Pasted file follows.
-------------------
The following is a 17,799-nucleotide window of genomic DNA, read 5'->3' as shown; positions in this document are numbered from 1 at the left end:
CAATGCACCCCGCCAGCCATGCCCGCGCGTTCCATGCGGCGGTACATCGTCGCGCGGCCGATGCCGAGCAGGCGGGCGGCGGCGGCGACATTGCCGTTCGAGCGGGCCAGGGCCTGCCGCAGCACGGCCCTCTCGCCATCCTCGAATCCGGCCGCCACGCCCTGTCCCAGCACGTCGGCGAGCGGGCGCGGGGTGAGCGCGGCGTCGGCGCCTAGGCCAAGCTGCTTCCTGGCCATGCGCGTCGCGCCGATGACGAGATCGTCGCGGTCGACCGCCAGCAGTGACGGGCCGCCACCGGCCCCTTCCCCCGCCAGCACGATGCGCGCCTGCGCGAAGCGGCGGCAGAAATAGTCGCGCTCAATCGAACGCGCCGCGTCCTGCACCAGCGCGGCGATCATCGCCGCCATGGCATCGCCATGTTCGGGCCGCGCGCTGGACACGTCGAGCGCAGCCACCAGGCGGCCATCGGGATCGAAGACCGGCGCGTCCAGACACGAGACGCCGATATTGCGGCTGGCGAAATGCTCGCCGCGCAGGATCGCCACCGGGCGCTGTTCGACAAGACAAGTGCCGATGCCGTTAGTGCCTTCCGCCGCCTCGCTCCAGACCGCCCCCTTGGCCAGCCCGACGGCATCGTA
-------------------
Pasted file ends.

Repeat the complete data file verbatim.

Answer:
The following is a 17,799-nucleotide window of genomic DNA, read 5'->3' as shown; positions in this document are numbered from 1 at the left end:
CAATGCACCCCGCCAGCCATGCCCGCGCGTTCCATGCGGCGGTACATCGTCGCGCGGCCGATGCCGAGCAGGCGGGCGGCGGCGGCGACATTGCCGTTCGAGCGGGCCAGGGCCTGCCGCAGCACGGCCCTCTCGCCATCCTCGAATCCGGCCGCCACGCCCTGTCCCAGCACGTCGGCGAGCGGGCGCGGGGTGAGCGCGGCGTCGGCGCCTAGGCCAAGCTGCTTCCTGGCCATGCGCGTCGCGCCGATGACGAGATCGTCGCGGTCGACCGCCAGCAGTGACGGGCCGCCACCGGCCCCTTCCCCCGCCAGCACGATGCGCGCCTGCGCGAAGCGGCGGCAGAAATAGTCGCGCTCAATCGAACGCGCCGCGTCCTGCACCAGCGCGGCGATCATCGCCGCCATGGCATCGCCATGTTCGGGCCGCGCGCTGGACACGTCGAGCGCAGCCACCAGGCGGCCATCGGGATCGAAGACCGGCGCGTCCAGACACGAGACGCCGATATTGCGGCTGGCGAAATGCTCGCCGCGCAGGATCGCCACCGGGCGCTGTTCGACAAGACAAGTGCCGATGCCGTTAGTGCCTTCCGCCGCCTCGCTCCAGACCGCCCCCTTGGCCAGCCCGACGGCATCGTA